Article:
Women make up nearly half of the country's workforce, yet they hold less than 25 percent of science, technology, engineering and mathematics (STEM) jobs, according to the U.S. Department of Commerce.
The movement to get more women involved in STEM fields has garnered a lot of attention over the last several years. Organizations like Girls Who Code and Steminist have gained traction in encouraging women to pursue careers in the STEM fields.
President Obama even put some of his own initiatives into play through a renewed commitment to encourage females and other underrepresented populations to pursue STEM careers on behalf of The White House Council on Women and Girls in tandem with The Office of Science and Technology Policy.
What drives this effort to amplify gender diversity in STEM-related work environments? Studies have revealed that gender-balanced companies actually see improved employee performance, they do better financially and they demonstrate greater team dynamics and productivity.
The landscape of higher education has been listening intently to the conversation surrounding women in STEM. As a result, The College of St. Scholastica (CSS) is one of many colleges in the nation encouraging female undergraduates to pursue degrees in the STEM fields.
CSS has long been committed to supporting underrepresented students in its academic programs. In fact, the college has dedicated years to reworking the curriculum and pedagogy for its computer information science program to make it more inclusive to women, among other underrepresented students.
These efforts were rewarded when CSS was awarded a grant of nearly $200,000 in late 2014 to be used in encouraging female students to pursue STEM degrees. The grant was one of only 10 awarded nationwide by the Clare Boothe Luce Program, one of the leading sources of support for women in STEM.
This came in the wake of a January 2014 initiative put into play by President Obama and the First Lady. They issued a call to action for higher education institutions to renew their commitments to increase college opportunity across all spectrums of underrepresented students. Among them was the commitment to broaden achievement and participation in STEM fields to represent more women, low-income students and underserved communities.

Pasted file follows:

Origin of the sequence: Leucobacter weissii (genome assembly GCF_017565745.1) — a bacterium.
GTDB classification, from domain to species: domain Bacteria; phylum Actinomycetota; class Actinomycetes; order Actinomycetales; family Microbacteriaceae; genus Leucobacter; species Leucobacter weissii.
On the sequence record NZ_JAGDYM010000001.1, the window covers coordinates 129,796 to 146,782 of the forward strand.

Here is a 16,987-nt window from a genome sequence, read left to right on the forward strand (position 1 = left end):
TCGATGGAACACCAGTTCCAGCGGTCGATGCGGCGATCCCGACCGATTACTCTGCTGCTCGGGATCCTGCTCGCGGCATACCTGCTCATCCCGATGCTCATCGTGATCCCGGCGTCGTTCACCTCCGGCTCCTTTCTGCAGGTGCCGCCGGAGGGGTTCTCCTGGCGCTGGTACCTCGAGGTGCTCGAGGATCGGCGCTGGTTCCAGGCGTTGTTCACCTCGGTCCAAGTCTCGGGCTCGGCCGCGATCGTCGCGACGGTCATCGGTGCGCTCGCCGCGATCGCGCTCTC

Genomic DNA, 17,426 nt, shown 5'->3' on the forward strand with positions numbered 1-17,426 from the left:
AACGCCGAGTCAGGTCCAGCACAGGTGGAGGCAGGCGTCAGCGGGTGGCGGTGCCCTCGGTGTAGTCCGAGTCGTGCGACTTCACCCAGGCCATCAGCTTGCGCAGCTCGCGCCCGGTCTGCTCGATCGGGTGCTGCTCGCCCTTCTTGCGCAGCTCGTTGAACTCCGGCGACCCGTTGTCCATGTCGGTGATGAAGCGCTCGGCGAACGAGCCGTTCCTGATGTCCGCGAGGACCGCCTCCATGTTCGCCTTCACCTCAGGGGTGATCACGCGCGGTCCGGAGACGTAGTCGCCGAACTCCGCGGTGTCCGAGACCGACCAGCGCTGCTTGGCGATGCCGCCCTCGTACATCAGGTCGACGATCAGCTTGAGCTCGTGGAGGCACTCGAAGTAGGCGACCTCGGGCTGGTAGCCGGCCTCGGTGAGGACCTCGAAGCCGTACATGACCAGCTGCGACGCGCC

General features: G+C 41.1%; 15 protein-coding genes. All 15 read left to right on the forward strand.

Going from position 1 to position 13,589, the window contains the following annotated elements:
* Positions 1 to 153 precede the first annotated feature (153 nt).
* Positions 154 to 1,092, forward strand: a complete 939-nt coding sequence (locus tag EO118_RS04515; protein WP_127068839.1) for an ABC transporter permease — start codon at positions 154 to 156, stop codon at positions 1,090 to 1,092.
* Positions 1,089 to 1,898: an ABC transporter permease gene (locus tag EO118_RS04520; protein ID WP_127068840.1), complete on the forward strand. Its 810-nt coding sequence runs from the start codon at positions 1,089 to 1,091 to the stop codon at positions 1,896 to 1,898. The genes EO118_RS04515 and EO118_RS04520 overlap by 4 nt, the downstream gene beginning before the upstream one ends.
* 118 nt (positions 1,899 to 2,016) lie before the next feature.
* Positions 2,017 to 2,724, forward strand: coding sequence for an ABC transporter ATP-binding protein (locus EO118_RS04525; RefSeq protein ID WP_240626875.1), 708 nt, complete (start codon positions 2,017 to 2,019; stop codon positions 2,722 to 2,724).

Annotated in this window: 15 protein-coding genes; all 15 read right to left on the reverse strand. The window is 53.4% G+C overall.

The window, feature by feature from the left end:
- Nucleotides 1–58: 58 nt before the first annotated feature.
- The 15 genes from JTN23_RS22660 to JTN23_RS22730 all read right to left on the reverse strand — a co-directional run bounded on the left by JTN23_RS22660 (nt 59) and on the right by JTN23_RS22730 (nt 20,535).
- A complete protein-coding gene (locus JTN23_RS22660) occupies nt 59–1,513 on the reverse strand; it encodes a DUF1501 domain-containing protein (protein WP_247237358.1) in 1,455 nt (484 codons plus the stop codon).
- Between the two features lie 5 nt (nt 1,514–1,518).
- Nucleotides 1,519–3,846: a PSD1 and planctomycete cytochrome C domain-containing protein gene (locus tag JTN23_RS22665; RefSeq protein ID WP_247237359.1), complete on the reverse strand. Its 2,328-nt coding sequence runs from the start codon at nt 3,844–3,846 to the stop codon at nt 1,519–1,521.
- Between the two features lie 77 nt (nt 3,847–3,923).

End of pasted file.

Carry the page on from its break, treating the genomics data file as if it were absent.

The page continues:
Several colleges have since instituted an array of outreach and mentorship programs, have actively begun recruiting female students for their STEM programs and have worked toward alleviating the misconceptions and instead foster a stereotype-free environment for their students.
The landscape of STEM fields in colleges and universities in the U.S. is slowly shifting—but those small changes can make a big difference. From actively pursuing female students to fostering a more inclusive program environment, they are sending a message to female college hopefuls across the country: We want YOU in STEM!
The path to a STEM career may seem intimidating, but it can be helpful to remember the monumental women who have begun paving that path for you. From IBM's Ginni Rometty to Yahoo's Marissa Mayer, nine of Fortune's 10 Most Powerful Women in Business for 2014 majored in STEM fields.
The Department of Commerce reports that STEM workers earn considerably higher salaries than those working in other occupational fields. Even the gender wage gap is progressively decreasing in STEM fields. For every dollar earned by a man in STEM, a woman earns 14 cents (or 14 percent) less. That number is notably smaller than the 21 percent gender wage gap that is prevalent in non-STEM fields, and will likely continue to shrink in the coming years.
Let these statistics serve as the inspiration you need to pursue your dream STEM career. The tides are changing for women in STEM—now could be your chance to ride those waves toward your own career success story.